11. Saub R, Locker D, Allison P
    Community Dent Health, 2008 Sep;25(3):132-6.
    PMID: 18839717
    To compare two methods of developing short forms of the Malaysian Oral Health Impact Profile (OHIP-M) measure.
  12. Saub R, Locker D, Allison P, Disman M
    Community Dent Health, 2007 Sep;24(3):166-75.
    PMID: 17958078
    The aim of this project was to develop an oral health related-quality of life measure for the Malaysian adult population aged 18 and above by the cross-cultural adaption the Oral Health Impact Profile (OHIP).
  13. Saub R, Evans RW
    Aust Dent J, 2001 Sep;46(3):198-202.
    PMID: 11695159
    BACKGROUND: The purpose of this study was to determine the oral health status and treatment needs of elderly hostel residents in Melbourne.

    METHOD: One hundred and seventy-five subjects aged 65+ were selected from 20 hostels within a 10 km radius of Melbourne's central business district.

    RESULTS: Subjects were clinically examined and interviewed using a standard questionnaire. In the course of the clinical examination, coronal caries, root caries, periodontal disease, denture status and related treatment needs were assessed. The mean age of the subjects was 83.7, the majority of whom were female (80 per cent). About 35 per cent of the sample were dentate. The mean number of teeth present among dentate persons was 13.8, the mean coronal caries experience was 24.9 DMFT and mean root caries was 2.3 R-DF. Of the dentate subjects, 46 per cent required at least one restoration for coronal caries and 30 per cent required at least one restoration for root caries. Most dentate subjects had calculus and none had deep pockets, therefore, indications for periodontal treatment did not include complex care. More than 50 per cent of lower full dentures were retained unsatisfactorily and about half of the total number of subjects required prosthetic treatment.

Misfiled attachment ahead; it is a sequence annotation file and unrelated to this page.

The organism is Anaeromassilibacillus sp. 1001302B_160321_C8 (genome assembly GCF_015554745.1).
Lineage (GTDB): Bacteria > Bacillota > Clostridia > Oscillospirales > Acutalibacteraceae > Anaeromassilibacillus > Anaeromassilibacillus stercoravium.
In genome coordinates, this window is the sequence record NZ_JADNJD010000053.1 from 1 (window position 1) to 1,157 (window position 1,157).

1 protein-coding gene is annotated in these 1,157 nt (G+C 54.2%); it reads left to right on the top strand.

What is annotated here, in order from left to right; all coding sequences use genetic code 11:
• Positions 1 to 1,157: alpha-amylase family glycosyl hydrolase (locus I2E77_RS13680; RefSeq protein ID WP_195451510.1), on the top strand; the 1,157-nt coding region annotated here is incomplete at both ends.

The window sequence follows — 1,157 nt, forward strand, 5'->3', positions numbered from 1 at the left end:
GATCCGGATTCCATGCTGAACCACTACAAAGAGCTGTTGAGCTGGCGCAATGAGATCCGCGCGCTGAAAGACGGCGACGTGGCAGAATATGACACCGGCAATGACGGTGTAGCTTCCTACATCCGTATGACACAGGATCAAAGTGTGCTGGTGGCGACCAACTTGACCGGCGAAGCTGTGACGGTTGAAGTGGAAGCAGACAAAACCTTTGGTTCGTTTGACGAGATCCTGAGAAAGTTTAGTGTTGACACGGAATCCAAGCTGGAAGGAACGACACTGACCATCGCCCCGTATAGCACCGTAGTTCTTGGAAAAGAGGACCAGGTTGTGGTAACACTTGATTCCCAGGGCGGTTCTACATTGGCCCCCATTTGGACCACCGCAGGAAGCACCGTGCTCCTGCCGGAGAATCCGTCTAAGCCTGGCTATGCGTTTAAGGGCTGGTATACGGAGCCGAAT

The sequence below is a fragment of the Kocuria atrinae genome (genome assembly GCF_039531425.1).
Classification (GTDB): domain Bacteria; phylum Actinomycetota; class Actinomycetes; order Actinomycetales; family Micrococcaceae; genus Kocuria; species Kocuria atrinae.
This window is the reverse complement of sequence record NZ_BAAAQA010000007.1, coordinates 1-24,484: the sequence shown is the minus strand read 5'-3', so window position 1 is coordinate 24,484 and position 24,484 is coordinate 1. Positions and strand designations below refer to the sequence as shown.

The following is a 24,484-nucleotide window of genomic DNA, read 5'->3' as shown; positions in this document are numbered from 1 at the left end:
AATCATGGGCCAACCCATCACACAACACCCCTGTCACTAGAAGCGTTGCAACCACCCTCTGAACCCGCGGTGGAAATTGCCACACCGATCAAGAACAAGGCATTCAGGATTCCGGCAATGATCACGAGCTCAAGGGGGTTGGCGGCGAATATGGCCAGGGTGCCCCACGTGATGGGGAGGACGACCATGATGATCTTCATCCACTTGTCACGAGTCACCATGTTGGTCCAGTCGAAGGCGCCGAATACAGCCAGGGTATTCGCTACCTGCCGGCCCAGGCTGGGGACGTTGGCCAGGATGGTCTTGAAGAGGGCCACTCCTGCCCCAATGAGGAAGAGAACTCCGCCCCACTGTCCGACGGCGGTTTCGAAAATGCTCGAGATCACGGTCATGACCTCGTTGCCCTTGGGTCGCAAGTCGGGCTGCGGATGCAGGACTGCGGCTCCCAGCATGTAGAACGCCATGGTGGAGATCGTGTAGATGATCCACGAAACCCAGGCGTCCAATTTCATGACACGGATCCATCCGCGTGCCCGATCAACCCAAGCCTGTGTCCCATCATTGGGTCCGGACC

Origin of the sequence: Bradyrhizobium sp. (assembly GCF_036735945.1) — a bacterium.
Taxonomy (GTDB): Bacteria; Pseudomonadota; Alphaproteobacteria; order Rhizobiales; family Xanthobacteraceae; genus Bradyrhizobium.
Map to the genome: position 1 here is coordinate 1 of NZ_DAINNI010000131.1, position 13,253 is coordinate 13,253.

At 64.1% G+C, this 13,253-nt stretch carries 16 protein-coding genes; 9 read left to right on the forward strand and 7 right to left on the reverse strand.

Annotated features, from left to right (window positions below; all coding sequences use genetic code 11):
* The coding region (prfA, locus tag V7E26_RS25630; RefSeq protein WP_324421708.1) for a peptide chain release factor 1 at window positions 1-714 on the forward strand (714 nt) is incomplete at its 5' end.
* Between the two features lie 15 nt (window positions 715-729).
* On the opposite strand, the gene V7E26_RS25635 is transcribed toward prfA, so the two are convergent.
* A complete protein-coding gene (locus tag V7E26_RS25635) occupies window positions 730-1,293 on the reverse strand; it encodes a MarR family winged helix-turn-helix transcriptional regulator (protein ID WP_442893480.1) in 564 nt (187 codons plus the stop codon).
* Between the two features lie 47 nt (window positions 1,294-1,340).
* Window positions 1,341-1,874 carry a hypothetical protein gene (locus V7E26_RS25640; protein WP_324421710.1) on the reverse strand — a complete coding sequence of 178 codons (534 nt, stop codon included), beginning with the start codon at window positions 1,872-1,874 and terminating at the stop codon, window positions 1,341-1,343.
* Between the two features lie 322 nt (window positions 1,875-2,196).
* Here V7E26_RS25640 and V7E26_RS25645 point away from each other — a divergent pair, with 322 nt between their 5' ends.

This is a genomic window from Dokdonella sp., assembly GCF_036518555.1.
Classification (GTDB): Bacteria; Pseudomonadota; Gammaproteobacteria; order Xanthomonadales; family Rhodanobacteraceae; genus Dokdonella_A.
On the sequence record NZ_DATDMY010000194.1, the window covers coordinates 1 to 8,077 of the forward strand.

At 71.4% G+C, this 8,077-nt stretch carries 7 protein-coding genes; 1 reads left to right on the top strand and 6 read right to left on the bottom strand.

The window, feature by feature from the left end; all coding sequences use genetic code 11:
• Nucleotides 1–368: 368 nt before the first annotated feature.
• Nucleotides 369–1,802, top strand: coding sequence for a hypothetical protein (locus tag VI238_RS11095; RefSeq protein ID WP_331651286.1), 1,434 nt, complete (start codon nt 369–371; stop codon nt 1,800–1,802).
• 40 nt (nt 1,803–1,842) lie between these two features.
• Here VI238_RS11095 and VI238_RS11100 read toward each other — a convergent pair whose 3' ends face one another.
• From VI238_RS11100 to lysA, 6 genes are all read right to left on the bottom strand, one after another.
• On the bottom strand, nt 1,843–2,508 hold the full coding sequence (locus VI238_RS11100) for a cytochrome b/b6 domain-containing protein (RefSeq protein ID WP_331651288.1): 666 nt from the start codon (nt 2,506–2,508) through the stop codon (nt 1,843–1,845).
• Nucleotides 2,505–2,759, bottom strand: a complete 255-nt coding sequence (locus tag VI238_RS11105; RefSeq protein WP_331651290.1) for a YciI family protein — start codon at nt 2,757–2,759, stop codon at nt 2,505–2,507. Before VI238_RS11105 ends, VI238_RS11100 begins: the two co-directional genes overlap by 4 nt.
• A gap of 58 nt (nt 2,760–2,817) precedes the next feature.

CONCLUSIONS: Although there was a high number of treatment needs, most requirements involved simple technologies that could be delivered by auxiliaries.

  14. Rapeah, M.Y., Munirah, Y., Latifah, K., Faizah, K., Norsimah, S., Maryana, M., et al.
    Ann Dent, 2008;15(2):77-81.
    MyJurnal
    The aims of this study were to determine the prevalence and factors that influenced smoking behaviours among male adolescents in Kuantan, Pahang. A cross-sectional study was conducted among the form four male students in Kuantan District. Three hundred and twenty three students were randomly selected from eight secondary schools. A self-administered questionnaire was distributed to all the respondents. Almost half of the sample was smokers (45.8%) and half of them were Malays (53.1%). Students whose parents had lower level of occupation were more likely to smoke (58.8%). Among smokers, 34.5% of them smoked since primary school and a majority (91.7%) smoked 10 or less cigarettes per day. Half of them (53.4%) reported that they bought loose cigarettes and most of them used their school pocket money to purchase the cigarettes (81.7%). From the multivariate analysis, it was found that Non-Science Stream classes (OR=3.92, 95% CI= 2.10, 7.32), peers' smoking (OR=6.07, 95% CI= 2.32, 15.92), and attitude towards smoking (OR= 21.93, 95% CI= 9.71,49.51) were significantly associated with smoking habit. The prevalence of smoking among male adolescents was considerably high'in this population. It is recommended that antismoking activities in school be carried out regularly and should involve an active participation from the adolescents themselves since peers have great influence on smoking habits.
  15. Rajesh, S.M., Muirhead, V., Mohd Dom, T.N., Ismail, N.M., Jamaludin, M., Saub, R.
    Ann Dent, 2013;20(1):1-7.
    MyJurnal
    To explore the association between social
    support and stress levels in preclinical and clinical dental
    students in Malaysia. Method: A cross sectional survey
    of dental undergraduate students was conducted at the
    Faculty of Dentistry, University of Malaya, Universiti
    Kebangsaan Malaysia and Universiti Sains Malaysia.
    Stress was measured using the Dental Environment Stress